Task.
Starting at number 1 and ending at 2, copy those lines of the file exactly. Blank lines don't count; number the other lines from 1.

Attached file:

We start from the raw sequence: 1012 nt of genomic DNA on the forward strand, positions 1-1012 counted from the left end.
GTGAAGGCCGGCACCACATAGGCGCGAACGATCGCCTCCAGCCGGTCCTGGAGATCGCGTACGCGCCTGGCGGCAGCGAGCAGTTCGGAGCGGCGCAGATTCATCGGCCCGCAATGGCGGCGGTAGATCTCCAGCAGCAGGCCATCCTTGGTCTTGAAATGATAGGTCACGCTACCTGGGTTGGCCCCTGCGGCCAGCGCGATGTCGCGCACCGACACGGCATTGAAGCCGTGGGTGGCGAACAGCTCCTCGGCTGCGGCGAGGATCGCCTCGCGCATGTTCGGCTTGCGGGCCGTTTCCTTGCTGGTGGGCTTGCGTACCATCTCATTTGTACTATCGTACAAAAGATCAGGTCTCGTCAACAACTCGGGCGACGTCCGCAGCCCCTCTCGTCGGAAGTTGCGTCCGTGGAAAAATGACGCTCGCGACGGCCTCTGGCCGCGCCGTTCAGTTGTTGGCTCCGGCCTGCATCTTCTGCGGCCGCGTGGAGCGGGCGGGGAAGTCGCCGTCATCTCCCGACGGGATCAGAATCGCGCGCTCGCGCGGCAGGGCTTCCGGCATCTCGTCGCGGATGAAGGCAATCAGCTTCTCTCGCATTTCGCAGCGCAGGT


We start from the raw sequence: 1012 nt of genomic DNA on the forward strand, positions 1-1012 counted from the left end.
GTGAAGGCCGGCACCACATAGGCGCGAACGATCGCCTCCAGCCGGTCCTGGAGATCGCGTACGCGCCTGGCGGCAGCGAGCAGTTCGGAGCGGCGCAGATTCATCGGCCCGCAATGGCGGCGGTAGATCTCCAGCAGCAGGCCATCCTTGGTCTTGAAATGATAGGTCACGCTACCTGGGTTGGCCCCTGCGGCCAGCGCGATGTCGCGCACCGACACGGCATTGAAGCCGTGGGTGGCGAACAGCTCCTCGGCTGCGGCGAGGATCGCCTCGCGCATGTTCGGCTTGCGGGCCGTTTCCTTGCTGGTGGGCTTGCGTACCATCTCATTTGTACTATCGTACAAAAGATCAGGTCTCGTCAACAACTCGGGCGACGTCCGCAGCCCCTCTCGTCGGAAGTTGCGTCCGTGGAAAAATGACGCTCGCGACGGCCTCTGGCCGCGCCGTTCAGTTGTTGGCTCCGGCCTGCATCTTCTGCGGCCGCGTGGAGCGGGCGGGGAAGTCGCCGTCATCTCCCGACGGGATCAGAATCGCGCGCTCGCGCGGCAGGGCTTCCGGCATCTCGTCGCGGATGAAGGCAATCAGCTTCTCTCGCATTTCGCAGCGCAGGT